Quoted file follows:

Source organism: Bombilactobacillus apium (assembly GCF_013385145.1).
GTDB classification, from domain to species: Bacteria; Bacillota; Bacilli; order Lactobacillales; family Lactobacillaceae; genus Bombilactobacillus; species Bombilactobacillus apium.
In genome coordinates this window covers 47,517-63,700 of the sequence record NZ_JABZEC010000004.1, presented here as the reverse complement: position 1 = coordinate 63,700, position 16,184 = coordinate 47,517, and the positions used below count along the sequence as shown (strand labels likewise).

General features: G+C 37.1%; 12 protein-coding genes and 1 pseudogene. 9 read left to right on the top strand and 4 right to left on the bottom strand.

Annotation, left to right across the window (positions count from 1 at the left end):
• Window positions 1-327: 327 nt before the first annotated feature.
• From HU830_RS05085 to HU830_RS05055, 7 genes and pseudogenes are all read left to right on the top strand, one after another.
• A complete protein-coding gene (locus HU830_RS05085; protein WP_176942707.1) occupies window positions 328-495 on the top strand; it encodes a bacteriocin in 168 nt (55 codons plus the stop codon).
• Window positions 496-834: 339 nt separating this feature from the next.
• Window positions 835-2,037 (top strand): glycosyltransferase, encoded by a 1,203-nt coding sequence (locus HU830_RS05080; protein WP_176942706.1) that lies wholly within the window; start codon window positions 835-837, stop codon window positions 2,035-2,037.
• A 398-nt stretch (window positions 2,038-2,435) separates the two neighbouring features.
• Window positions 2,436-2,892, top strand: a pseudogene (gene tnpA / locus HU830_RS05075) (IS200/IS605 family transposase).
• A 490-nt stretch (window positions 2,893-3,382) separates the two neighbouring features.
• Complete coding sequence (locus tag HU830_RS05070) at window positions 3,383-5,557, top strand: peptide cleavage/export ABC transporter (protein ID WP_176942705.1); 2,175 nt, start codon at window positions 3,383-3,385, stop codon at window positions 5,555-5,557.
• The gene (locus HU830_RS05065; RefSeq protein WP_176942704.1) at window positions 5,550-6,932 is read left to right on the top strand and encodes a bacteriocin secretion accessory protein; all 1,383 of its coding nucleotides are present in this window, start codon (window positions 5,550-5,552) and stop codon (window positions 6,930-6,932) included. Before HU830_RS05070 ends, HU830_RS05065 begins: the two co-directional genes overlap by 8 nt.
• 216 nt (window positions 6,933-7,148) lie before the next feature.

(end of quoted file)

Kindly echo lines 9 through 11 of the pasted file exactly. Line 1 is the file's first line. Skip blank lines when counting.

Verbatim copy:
• Window positions 496-834: 339 nt separating this feature from the next.
• Window positions 835-2,037 (top strand): glycosyltransferase, encoded by a 1,203-nt coding sequence (locus HU830_RS05080; protein WP_176942706.1) that lies wholly within the window; start codon window positions 835-837, stop codon window positions 2,035-2,037.
• A 398-nt stretch (window positions 2,038-2,435) separates the two neighbouring features.